France: Strict defamation laws limit free expression | Index on Censorship
As the G20 nations prepare to meet in St Petersburg, Russia in early September 2013, Index on Censorship is exploring the nations’ records on free expression. Their article about France, headlined ‘France: Strict defamation and privacy laws limit free expression’ and published on 19 August 2013, contains the following paragraph about the artistic freedom of expression in the country:
France has a vibrant art scene but one restricted in various ways by hate speech laws and by interference from public authorities.
Racial hatred and other discriminatory and violent language in artistic work with a potentially large audience is criminalised as a “public expression offence”. Many artists have been brought to Court for this offence which lies mainly in Article 24 of the 1881 Law on Press Freedom. [Loi du 29 juillet 1881 sur la liberté de la presse, Version consolidée au 23 décembre 2012 (Law of 29 July 1881 on Press Freedom)] This offence is particularly serious since it is punishable by five years’ imprisonment and a €45,000 fine. Government officials, civil society groups, and individuals have repeatedly sued artists for defamation and incitement to violence.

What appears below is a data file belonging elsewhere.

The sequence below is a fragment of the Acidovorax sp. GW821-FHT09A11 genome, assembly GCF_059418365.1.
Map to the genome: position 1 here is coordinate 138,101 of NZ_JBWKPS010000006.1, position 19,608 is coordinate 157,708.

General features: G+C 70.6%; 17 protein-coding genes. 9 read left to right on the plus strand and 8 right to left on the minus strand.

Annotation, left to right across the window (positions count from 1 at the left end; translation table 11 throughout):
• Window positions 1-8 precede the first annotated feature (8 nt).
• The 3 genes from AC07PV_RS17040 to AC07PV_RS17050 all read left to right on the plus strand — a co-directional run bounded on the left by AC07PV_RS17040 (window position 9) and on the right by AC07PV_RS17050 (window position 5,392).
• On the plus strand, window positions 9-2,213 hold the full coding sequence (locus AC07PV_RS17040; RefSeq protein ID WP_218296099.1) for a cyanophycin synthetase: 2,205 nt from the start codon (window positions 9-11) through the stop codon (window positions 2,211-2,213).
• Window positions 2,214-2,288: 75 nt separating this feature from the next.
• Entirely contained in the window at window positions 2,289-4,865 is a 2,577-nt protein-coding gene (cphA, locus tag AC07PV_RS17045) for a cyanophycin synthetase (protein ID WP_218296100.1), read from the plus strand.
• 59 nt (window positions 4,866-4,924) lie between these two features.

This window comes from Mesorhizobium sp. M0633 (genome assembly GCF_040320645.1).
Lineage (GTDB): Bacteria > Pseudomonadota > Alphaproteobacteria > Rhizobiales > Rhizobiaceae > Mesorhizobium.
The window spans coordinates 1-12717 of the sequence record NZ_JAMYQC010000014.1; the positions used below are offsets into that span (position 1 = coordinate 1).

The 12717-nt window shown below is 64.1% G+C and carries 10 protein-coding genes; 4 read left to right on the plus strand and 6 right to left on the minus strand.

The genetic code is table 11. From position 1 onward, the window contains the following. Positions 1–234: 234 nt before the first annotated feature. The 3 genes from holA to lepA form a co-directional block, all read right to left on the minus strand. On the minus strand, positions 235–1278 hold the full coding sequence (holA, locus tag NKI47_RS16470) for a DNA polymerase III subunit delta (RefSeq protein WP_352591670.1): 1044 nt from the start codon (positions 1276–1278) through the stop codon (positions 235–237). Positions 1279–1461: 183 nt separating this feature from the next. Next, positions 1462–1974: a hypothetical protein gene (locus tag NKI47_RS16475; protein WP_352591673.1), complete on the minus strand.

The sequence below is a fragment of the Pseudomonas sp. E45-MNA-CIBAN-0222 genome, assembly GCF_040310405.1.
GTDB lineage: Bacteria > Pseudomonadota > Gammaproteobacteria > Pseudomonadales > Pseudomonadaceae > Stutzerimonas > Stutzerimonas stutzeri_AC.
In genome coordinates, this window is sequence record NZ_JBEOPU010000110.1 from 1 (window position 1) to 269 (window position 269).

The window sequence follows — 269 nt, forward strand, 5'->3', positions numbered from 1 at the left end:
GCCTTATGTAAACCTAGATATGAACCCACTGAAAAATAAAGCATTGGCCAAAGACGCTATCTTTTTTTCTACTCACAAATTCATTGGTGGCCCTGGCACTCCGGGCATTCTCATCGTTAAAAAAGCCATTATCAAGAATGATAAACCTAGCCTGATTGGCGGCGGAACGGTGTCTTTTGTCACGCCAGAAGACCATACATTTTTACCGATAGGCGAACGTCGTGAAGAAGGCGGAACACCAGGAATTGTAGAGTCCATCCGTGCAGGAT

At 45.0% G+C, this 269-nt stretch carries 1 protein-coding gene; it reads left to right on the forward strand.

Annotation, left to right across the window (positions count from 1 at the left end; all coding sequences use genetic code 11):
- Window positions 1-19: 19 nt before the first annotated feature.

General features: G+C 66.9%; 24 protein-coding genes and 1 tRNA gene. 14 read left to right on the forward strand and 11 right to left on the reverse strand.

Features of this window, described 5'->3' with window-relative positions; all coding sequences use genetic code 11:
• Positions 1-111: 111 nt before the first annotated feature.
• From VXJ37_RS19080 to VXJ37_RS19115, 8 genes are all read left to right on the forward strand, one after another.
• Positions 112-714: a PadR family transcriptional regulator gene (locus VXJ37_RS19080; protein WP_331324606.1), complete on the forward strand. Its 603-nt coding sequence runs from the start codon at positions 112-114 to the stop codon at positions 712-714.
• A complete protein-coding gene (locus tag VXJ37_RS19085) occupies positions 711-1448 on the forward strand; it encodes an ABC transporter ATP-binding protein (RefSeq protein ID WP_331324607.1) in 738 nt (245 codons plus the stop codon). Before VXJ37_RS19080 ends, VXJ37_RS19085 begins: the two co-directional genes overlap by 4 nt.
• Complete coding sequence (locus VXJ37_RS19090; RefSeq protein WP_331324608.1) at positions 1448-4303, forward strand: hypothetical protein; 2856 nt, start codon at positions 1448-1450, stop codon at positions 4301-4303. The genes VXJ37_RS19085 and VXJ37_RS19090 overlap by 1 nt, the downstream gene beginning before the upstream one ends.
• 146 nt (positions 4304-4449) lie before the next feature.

The Code of Intellectual Property protects artistic works whatever their content and merit, and protects their authors. However, artistic freedom of expression can be restricted by various authorities – Ministry of Culture, Superior Council of Audio-visual (Conseil supérieur de l’audiovisuel, CSA) – whose decisions may limit not only the dissemination of works, but also their production (TV, films).The CSA for example, whose members are political appointments, is regularly exposed to pressure from the public, elected officials, or political authorities to censor artistic works.
» This article was published on 19 August 2013 at indexoncensorship.org.